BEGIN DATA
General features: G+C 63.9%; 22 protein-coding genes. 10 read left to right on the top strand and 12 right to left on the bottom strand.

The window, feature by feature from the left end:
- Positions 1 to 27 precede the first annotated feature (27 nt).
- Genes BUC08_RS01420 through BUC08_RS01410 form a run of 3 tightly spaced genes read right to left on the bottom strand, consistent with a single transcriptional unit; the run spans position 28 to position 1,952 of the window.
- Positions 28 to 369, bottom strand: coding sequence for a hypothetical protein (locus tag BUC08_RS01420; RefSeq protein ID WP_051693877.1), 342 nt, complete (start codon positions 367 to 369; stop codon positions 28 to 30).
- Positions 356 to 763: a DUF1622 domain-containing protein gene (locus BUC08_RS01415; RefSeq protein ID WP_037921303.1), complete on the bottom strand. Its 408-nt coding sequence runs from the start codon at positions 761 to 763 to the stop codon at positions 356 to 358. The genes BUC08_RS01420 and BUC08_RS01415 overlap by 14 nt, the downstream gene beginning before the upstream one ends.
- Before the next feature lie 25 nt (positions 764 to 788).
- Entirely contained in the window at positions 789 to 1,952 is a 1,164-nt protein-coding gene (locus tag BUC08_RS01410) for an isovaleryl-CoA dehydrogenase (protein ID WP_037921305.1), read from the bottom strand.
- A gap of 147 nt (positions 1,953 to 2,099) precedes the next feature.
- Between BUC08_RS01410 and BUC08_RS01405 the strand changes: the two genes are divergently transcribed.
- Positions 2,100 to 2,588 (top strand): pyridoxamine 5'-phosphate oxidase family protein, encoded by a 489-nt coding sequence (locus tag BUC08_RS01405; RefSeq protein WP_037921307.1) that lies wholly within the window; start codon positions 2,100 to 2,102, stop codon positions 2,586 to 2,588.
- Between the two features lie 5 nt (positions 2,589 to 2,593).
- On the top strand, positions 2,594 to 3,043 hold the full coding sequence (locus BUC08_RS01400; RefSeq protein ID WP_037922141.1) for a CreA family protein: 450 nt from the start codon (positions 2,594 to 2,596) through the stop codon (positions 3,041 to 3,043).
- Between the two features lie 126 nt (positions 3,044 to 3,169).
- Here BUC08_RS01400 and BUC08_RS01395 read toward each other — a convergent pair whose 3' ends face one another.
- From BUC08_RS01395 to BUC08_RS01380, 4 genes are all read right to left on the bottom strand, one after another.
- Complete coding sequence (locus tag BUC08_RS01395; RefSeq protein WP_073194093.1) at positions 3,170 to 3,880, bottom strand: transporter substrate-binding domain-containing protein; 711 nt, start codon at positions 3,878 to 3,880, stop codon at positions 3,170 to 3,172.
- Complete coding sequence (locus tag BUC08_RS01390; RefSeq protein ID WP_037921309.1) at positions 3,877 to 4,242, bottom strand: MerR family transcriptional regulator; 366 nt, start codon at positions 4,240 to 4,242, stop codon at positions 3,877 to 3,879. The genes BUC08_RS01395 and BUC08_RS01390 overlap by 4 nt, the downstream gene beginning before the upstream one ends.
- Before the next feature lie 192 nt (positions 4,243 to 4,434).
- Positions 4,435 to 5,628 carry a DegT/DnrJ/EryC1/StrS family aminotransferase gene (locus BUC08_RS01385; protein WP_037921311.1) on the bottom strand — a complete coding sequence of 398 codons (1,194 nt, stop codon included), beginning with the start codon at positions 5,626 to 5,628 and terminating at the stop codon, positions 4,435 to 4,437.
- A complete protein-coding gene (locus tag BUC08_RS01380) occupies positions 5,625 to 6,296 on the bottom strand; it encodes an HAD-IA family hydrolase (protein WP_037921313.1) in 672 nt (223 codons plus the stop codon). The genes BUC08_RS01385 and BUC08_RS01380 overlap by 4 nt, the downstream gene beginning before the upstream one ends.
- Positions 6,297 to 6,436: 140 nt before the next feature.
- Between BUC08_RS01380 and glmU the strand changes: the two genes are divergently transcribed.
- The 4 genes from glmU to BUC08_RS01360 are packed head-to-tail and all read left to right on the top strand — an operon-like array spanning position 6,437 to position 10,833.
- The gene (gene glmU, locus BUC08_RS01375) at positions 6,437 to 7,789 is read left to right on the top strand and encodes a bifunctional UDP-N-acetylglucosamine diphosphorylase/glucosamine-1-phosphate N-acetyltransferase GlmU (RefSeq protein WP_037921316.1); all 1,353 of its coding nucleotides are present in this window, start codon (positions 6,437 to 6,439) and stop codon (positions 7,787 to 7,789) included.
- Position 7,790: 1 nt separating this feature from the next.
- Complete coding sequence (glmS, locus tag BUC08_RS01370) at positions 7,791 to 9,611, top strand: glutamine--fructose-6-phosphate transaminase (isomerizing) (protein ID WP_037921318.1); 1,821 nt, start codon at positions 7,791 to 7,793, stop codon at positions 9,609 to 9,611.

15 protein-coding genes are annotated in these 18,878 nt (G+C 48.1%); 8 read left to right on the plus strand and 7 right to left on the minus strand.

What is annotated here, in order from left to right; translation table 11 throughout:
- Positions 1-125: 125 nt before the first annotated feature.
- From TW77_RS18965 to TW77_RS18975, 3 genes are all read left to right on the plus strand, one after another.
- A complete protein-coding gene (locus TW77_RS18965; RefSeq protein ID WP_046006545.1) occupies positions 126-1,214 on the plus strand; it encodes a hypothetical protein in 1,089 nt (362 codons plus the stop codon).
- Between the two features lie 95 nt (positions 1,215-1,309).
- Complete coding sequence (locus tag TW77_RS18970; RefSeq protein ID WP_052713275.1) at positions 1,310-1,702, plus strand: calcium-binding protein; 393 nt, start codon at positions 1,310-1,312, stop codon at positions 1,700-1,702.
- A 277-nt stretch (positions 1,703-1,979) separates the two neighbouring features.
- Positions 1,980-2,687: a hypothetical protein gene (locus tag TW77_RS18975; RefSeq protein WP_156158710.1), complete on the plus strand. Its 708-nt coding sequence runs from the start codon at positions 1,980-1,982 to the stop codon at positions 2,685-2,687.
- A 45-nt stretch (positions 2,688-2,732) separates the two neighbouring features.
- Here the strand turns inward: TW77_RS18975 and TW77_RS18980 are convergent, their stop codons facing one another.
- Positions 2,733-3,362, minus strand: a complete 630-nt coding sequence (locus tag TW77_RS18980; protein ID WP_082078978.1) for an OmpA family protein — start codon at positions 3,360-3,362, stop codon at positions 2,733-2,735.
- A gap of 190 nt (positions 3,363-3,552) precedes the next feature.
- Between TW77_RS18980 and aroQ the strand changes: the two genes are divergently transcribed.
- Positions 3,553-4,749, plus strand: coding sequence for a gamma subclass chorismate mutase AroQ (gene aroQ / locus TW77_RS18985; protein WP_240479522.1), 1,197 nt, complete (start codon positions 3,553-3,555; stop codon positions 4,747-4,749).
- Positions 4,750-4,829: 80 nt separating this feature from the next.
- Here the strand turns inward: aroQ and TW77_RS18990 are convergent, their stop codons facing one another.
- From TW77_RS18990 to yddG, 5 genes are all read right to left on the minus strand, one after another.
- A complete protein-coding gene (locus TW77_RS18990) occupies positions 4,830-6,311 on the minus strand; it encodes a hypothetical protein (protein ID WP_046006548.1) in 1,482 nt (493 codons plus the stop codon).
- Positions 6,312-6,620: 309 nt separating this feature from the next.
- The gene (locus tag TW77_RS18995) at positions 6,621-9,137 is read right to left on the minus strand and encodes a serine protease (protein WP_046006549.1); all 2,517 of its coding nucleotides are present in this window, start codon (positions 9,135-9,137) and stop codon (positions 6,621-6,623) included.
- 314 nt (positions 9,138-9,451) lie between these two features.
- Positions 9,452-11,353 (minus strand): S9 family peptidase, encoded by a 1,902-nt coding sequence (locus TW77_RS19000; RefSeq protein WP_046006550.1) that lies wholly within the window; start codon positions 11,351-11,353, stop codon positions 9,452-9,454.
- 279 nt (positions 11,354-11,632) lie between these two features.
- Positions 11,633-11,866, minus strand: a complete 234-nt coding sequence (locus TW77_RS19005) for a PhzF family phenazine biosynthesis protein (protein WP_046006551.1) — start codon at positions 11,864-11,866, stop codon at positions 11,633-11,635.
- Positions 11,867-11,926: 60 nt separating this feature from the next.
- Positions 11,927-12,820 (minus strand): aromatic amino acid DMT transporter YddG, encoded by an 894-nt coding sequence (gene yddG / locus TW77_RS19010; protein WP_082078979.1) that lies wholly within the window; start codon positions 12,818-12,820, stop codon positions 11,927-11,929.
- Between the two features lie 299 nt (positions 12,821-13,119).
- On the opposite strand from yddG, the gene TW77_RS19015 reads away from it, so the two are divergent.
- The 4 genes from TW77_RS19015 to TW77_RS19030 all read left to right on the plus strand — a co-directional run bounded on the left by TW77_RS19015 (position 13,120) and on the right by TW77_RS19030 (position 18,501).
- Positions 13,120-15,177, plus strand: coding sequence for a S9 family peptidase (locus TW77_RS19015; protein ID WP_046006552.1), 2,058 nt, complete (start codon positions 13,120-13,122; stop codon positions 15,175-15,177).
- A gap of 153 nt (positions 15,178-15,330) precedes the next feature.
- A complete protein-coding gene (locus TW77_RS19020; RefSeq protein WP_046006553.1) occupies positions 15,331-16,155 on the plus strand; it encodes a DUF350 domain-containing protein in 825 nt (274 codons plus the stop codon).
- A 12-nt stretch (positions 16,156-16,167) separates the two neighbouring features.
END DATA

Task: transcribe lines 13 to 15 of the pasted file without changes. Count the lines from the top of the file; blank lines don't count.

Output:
- On the top strand, positions 2,594 to 3,043 hold the full coding sequence (locus BUC08_RS01400; RefSeq protein ID WP_037922141.1) for a CreA family protein: 450 nt from the start codon (positions 2,594 to 2,596) through the stop codon (positions 3,041 to 3,043).
- Between the two features lie 126 nt (positions 3,044 to 3,169).
- Here BUC08_RS01400 and BUC08_RS01395 read toward each other — a convergent pair whose 3' ends face one another.